Selling Power to the Utility

Questions & Answers

We believe that one of the main drivers of success of the competitive bidding process is to ensure transparency in that process. We believe that seeking the input of stakeholders and working collaboratively with such stakeholders to refine and improve the process will lead to successful RFPs.

We hope that the following answers to stakeholder questions will be helpful to potential Proposers and others interested in our RFPs. In order to ensure that information provided by the Company is shared fairly with all Proposers, we are utilizing this page as a repository for questions and answers. While we aim to provide answers to all questions asked, it may not be feasible to respond directly to each question or comment submitted. Instead, similar questions may be consolidated so as to provide more helpful information. Questions specific to a particular project that might give a competitive advantage or contain confidential information may not be answered here or may be reframed in such a way as to be made available to the general public. Questions not relevant to these RFPs or questions received late in the process which do not allow for the Company to provide an adequate answer may also not be answered here.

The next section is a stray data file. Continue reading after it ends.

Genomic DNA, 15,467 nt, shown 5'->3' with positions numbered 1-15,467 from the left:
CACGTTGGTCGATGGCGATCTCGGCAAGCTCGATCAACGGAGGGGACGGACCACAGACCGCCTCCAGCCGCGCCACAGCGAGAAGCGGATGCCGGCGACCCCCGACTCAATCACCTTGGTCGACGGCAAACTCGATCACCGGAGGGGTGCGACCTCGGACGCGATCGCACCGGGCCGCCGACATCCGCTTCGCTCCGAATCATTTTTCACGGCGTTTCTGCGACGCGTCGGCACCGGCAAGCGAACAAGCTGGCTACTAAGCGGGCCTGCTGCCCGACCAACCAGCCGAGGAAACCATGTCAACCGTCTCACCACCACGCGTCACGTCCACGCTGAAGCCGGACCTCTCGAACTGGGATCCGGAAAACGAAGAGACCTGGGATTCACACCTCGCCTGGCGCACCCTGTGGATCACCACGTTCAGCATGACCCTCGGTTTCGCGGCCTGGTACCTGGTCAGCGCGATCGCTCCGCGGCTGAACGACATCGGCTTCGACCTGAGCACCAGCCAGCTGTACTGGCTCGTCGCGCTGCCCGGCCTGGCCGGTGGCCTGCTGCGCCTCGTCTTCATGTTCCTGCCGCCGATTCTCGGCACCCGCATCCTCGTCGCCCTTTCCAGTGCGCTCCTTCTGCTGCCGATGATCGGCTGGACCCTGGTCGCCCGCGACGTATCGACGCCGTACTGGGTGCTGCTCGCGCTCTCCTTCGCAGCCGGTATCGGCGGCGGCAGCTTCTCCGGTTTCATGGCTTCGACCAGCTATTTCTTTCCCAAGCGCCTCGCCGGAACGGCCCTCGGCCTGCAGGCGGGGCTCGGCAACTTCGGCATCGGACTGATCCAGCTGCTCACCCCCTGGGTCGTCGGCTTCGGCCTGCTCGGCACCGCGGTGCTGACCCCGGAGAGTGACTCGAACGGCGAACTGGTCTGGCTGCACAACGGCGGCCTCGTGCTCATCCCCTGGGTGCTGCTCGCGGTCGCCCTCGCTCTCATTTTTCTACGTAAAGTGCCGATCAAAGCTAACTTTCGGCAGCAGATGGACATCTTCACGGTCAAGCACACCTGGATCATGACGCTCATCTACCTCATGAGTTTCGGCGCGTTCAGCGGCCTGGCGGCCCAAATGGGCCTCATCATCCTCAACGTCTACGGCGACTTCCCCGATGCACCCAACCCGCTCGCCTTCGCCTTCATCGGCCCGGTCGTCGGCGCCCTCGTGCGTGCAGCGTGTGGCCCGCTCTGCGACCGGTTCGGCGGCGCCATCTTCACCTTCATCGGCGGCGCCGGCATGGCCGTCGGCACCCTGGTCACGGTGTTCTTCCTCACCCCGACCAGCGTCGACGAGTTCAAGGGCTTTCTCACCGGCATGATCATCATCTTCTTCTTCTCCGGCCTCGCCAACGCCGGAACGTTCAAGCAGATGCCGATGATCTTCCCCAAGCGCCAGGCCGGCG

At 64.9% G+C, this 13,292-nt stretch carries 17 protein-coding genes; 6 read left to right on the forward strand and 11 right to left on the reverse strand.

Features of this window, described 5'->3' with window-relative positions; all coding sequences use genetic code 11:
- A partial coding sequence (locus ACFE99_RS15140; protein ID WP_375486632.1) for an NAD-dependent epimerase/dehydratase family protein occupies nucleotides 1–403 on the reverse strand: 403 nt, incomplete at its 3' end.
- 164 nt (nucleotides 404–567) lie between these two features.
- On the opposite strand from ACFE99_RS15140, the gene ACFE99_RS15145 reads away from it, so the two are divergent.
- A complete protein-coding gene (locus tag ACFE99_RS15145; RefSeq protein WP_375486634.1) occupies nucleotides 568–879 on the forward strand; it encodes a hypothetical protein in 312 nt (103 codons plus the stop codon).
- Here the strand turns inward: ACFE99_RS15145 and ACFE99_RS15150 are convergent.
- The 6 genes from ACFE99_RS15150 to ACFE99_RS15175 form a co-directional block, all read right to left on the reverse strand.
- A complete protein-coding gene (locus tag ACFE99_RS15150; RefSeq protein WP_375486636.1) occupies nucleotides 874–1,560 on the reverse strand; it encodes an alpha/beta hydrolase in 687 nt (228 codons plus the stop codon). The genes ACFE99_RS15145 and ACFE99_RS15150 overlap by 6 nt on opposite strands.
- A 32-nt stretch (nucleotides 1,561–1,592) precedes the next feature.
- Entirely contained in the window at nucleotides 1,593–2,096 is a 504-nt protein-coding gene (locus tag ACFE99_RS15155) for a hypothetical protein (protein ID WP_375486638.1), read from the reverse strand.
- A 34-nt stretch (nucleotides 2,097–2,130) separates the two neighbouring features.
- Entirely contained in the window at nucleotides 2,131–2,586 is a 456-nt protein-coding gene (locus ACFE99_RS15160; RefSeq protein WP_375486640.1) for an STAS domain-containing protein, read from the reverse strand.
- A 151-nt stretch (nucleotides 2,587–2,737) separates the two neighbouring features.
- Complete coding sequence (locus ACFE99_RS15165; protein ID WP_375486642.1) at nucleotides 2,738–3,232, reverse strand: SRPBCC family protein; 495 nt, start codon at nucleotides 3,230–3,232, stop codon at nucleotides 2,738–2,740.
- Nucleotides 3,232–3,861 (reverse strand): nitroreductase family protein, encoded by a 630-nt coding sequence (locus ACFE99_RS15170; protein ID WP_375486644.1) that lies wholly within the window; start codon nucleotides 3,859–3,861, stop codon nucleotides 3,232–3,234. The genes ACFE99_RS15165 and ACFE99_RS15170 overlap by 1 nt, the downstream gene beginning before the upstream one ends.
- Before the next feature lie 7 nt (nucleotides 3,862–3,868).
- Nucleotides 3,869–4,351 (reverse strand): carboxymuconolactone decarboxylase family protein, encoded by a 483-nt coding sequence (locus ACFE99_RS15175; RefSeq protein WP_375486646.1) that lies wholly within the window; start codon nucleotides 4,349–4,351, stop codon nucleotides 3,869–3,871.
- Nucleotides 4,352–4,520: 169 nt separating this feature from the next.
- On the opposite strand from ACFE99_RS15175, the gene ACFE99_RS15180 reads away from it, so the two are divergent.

RFP Changes

Update (December 23, 2019)

R1: Change in Requirements for Diagrams Required on Proposal Due Date

Since the proposal submission period includes the busy holiday season, to reduce the burden on Proposers the requirements for the diagrams required in Appendix B, Section 2.10.1 have changed. As detailed below, the Company will no longer be requiring three-line diagrams, or diagrams to have a stamped approval by a Professional Electrical Engineer at the time of proposal submission.

Proposal submissions must include a single-line diagram, relay list, trip scheme and settings of the generating facility, which identifies the Point of Interconnection, circuit breakers, relays, switches, synchronizing by the Proposal Due Date. Such diagrams are not required to have a stamped approval by a Professional Electrical Engineer registered in the State of Hawaii.